Different gaming chairs are made from different materials – however, the most important material to pay attention to is upholstery. You can choose between faux leather (PU, PVC, EPU, etc.), fabric, PVC leatherette, linen, polymer mesh, leather, and so on.
All of these materials have their own pros and cons. None is the best or the worst. But more often than not, you will get a better experience with types of faux leather.
Durability and build quality
The core of any chair determines its durability and flexibility. More well-built chairs from reputable manufacturers such as Secretlab, Razer, OFM, Noblechairs, Corsair, Respawn, Homall, DXRacer, Vertagear, Thermaltake, etc. often have superior build quality than local gaming chairs and most office chairs.
Sadly, there’s not much to learn from pictures when it comes to determining the overall build quality and durability. It’s all a matter of checking out customer reviews on Amazon and looking for any complaints.
A good deal of reviews on tech and media sites are typically sponsored – and might not be the best way to figure this out. They also try to sell all items they review without telling what one product has over the other, which makes their reviews all the shallower.
Durability is something you need to test for yourself. Some manufacturers are known to build better quality gaming chairs than others. Also, as a general rule of thumb, the more money you spend, the superior build quality you can expect. Cheap chairs will almost certainly use lower-grade material including frame steel.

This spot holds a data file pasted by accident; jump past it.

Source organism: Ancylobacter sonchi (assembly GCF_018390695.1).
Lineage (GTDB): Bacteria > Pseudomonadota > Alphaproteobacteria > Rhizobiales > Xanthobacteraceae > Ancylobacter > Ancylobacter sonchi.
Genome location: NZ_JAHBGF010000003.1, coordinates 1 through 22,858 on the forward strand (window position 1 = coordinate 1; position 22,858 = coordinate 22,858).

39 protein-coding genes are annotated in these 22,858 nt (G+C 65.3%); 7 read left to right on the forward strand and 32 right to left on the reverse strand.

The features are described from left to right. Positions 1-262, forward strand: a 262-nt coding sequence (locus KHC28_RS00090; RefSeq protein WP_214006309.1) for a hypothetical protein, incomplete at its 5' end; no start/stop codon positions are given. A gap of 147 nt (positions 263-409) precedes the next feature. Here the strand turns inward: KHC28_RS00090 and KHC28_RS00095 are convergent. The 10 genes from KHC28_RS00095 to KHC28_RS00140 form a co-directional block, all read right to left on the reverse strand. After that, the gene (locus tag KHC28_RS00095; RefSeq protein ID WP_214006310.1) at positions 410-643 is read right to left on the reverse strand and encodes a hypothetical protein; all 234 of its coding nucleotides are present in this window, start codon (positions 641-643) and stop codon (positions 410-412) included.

Backrest and armrests
As mentioned earlier, you want a gaming chair that has a backrest with a wide angle range (meaning that it can be tilted) and with adjustable armrests. Armrest adjustments are usually up/down, in/out, forward/backward, and inward/outward from the body (rotate).
Backrest reclines are typically between 90° and 120° – but some go even higher (technically lower), up to 180° degrees (for a lying down posture). Some offer free reclining where you lock the angle at any level, while others offer a stepped configuration with a lever of a similar tool.